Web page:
With the California Supreme Court’s decision to allow illegal immigrant Sergio Garcia to practice law, the state has hit the nadir of insanity in eliminating distinctions between those here legally and those who are not.
Garcia’s case dates back to 2009 when he first passed the California bar examination. His many allies argued that since Garcia had come to the U.S. as a child and had lived an exemplary life in the more than 20 years since his arrival, including graduating from Cal Northern Law School, the 36-year-old should be allowed to practice.
But in August 2012, the Department of Justice issued an amicus brief stating that federal law prohibits granting professional licenses to illegal immigrants unless a state passes a law allowing it. The California Legislature passed such a law in September 2013; Gov. Jerry Brown signed it in October.
The Supreme Court, the California legislature and Brown ignored other compelling points that should ban Garcia from practicing law.
First, Garcia’s continued presence in the U.S. violates immigration law every day. Furthermore, Garcia can’t be legally employed in the U.S. No law firm, government entity or corporation can legally hire Garcia. Finally, Garcia cannot truthfully take an attorney’s oath of office since it requires that he will “... support the Constitution of the U.S. ...” — a condition which Garcia has already violated.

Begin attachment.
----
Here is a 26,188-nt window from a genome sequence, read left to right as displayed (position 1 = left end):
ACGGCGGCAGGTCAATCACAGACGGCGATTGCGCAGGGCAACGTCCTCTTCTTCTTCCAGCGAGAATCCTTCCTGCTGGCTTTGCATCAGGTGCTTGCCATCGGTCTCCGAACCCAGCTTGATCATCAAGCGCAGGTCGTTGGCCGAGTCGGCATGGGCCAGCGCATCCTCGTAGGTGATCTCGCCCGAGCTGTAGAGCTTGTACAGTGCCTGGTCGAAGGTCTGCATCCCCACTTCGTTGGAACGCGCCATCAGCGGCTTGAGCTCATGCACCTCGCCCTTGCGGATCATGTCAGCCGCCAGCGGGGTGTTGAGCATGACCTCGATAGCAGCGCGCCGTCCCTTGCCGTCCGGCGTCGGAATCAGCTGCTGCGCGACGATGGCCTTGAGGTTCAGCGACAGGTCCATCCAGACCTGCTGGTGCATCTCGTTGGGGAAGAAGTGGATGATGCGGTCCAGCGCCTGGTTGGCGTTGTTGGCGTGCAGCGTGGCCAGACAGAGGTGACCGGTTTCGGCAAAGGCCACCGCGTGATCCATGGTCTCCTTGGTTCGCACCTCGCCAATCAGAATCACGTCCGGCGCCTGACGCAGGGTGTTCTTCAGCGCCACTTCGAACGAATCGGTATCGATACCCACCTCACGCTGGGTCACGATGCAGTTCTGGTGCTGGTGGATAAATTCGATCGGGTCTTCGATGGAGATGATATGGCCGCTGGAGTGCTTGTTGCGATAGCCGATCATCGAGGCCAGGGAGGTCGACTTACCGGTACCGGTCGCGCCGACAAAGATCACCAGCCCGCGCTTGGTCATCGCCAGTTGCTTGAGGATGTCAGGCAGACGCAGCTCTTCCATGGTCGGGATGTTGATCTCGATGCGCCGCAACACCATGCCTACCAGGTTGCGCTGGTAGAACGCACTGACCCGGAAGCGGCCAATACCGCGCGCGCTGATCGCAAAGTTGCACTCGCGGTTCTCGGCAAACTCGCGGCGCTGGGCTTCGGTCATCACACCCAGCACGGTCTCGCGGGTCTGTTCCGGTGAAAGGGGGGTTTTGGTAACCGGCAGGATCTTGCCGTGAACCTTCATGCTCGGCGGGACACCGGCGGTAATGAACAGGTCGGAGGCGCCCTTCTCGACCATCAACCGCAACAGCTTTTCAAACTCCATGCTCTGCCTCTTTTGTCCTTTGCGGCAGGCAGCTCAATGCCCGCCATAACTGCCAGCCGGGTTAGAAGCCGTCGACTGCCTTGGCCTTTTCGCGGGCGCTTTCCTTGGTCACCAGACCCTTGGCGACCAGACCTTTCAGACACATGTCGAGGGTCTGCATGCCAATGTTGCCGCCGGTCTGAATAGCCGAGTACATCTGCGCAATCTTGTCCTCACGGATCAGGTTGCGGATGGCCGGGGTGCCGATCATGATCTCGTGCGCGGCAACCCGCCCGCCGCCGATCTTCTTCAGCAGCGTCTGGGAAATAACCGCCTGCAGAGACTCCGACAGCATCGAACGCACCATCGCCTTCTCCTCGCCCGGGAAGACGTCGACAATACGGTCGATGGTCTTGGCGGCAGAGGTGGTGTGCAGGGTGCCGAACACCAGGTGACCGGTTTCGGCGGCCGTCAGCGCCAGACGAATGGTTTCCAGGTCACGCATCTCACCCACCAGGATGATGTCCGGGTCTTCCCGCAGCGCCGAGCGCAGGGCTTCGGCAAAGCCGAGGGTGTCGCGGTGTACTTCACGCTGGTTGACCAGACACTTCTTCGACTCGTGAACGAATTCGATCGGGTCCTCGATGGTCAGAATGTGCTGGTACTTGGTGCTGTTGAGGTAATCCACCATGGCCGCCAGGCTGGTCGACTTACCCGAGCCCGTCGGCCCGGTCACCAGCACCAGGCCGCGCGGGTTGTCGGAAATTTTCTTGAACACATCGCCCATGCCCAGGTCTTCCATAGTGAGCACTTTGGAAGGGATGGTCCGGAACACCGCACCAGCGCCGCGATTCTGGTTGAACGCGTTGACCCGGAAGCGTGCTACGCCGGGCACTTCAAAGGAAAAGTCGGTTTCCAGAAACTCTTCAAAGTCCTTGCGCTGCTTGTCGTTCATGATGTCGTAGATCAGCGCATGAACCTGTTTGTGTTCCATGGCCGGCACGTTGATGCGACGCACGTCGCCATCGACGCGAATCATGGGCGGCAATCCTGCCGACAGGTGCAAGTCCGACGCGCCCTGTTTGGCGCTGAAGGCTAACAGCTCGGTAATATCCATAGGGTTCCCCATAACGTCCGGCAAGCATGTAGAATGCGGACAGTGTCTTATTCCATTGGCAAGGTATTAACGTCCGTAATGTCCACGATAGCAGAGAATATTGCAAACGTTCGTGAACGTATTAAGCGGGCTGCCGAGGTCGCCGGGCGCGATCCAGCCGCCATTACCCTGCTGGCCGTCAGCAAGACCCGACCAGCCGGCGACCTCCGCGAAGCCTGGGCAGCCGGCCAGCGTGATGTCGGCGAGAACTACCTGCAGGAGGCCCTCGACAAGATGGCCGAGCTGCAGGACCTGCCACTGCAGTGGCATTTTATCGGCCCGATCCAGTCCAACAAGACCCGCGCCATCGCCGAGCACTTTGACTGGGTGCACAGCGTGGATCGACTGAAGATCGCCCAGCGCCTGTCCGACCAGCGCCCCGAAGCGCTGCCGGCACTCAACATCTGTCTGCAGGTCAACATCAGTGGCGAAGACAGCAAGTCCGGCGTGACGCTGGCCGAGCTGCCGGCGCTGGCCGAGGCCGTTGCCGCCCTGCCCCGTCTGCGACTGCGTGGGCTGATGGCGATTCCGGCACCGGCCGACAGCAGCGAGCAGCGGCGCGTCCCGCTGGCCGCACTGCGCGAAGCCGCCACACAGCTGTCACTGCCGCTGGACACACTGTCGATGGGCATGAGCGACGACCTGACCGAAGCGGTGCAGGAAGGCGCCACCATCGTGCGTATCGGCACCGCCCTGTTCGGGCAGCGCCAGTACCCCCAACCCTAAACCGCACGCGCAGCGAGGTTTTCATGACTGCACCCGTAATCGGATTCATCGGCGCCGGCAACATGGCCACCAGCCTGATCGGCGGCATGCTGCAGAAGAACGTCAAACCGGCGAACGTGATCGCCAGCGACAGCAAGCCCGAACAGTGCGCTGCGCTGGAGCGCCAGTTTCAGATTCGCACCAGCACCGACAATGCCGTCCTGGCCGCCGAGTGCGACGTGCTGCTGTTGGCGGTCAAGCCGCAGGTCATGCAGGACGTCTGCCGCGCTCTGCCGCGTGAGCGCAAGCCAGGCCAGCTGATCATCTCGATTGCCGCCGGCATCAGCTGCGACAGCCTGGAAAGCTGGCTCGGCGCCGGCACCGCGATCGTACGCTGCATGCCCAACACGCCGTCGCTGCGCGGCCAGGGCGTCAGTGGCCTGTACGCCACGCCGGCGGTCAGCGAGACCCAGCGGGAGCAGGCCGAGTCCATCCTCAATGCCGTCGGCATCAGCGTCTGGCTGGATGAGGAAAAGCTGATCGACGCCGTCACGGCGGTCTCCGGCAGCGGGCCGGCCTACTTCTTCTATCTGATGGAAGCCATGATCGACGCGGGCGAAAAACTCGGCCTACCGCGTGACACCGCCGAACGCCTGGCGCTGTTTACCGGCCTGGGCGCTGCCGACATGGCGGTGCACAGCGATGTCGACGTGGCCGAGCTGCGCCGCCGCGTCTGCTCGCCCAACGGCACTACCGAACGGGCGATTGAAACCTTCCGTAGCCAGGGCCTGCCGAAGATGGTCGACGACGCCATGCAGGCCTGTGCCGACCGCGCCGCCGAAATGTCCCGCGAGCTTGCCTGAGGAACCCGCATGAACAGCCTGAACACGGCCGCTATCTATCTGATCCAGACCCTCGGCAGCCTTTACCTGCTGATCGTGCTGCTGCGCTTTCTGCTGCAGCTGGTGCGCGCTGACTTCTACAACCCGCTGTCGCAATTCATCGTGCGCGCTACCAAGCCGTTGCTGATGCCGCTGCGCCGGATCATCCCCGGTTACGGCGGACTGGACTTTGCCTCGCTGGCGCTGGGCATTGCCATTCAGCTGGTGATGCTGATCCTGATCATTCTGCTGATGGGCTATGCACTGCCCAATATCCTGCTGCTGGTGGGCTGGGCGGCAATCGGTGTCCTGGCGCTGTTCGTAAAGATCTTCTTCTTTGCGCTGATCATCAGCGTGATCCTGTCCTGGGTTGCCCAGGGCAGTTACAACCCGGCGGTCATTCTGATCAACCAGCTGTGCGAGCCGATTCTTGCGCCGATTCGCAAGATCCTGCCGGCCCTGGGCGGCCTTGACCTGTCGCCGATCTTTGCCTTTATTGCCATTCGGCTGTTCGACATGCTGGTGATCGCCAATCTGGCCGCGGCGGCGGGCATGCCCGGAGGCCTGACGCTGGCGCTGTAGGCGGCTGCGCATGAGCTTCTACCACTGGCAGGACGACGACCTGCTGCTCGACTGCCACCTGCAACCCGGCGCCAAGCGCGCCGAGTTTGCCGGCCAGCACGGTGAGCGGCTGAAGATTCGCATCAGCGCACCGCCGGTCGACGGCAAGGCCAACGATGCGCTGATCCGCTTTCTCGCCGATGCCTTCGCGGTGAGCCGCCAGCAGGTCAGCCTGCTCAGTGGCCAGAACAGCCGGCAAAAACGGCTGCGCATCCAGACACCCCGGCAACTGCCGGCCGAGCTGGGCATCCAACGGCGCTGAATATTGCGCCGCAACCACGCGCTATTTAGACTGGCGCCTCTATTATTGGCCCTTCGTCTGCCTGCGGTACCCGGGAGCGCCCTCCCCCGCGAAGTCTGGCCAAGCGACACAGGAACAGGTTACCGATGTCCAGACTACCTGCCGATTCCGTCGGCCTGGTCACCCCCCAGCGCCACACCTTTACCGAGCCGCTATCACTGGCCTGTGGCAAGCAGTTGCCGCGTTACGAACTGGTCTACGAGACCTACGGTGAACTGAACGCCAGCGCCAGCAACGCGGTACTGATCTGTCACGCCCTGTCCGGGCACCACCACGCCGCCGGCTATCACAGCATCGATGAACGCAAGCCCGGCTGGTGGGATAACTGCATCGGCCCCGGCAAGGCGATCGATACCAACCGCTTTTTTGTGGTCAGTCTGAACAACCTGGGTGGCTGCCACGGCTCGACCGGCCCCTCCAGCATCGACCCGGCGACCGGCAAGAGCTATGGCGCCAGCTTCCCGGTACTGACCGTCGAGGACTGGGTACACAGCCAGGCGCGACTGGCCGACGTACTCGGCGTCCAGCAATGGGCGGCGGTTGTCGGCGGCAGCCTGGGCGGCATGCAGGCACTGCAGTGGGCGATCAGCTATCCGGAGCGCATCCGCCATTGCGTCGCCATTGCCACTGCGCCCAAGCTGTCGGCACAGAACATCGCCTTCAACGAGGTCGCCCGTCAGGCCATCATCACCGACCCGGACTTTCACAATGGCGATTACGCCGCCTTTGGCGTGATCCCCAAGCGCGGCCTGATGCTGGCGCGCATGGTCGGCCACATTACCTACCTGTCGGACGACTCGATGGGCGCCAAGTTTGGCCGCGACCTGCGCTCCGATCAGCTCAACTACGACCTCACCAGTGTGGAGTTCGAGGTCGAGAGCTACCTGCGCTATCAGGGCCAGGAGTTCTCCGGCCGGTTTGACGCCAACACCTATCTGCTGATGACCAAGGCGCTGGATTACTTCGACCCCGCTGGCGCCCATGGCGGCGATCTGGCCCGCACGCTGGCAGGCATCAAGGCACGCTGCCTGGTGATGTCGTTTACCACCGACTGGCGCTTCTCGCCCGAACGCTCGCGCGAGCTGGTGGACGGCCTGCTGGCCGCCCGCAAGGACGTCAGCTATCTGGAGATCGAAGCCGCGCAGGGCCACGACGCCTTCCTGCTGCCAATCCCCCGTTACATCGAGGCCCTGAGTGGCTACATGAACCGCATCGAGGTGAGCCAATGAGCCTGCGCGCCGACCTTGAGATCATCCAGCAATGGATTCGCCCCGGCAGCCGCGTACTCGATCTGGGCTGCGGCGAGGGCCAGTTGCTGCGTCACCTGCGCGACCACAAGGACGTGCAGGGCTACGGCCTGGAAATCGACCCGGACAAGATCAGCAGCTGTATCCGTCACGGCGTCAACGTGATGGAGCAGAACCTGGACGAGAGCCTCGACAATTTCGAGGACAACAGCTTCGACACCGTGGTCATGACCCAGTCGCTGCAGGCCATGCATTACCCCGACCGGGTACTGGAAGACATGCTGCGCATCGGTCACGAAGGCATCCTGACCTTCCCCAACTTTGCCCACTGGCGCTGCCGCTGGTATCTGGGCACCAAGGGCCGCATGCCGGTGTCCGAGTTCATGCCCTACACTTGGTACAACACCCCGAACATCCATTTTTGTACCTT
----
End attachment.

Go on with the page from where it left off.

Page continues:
But Brown, a Yale University Law School graduate and former California attorney general, did take the oath, which includes the following: “I solemnly swear that I will support the Constitution of the United States and the state of California, and that I will faithfully discharge the duties of an attorney and counselor-at-law to the best of my knowledge and ability.” When he signed the new legislation, Brown clearly violated his oath.
Immigration advocates hailed the California Supreme Court decision and hope that it will pave the way for similar opinions in other states. Two other cases are pending. In Florida, Jose Godinez-Samperio, 26, and in New York, Cesar Vargas, 30, both aliens who have applied for law licenses, await state Supreme Court decisions.
Ten years ago, it would have been unimaginable that illegal immigrants would be given law licenses. But during the last decade, the pro-immigration lobby has become more well-funded and powerful. Some critics persuasively argue that illegal immigrants are more influential than citizens.
Maybe they’re right. After all, the White House under intense pressure from the pro-immigration lobby, has issued a series of executive actions favorable to illegal immigrants that have circumvented Congress and rewritten immigration law.
Garcia, Godinez-Samperio and Vargas are members of the DREAM Bar Association, a national group formed with guidance from the American Immigration Lawyers Association for the express purpose of advancing the collective causes of would-be illegal immigrant lawyers. The association’s mission, according to its president Jose Magaña, is to urge all 50 states to pass legislation and promulgate rules that would ensure that illegal immigrant students “who have graduated from an ABA-accredited law school, meet the state bar’s character and fitness requirements, and successfully pass the bar examination are able to obtain a law license and fully utilize their legal education.”
If I had to bet on what eventually happens, I’d put my money on the DREAM Bar Association.
Joe Guzzardi retired from the Lodi Unified School District in 2008. He taught English as a second language during the 1986 Immigration Reform and Control Act. Contact him at firstname.lastname@example.org.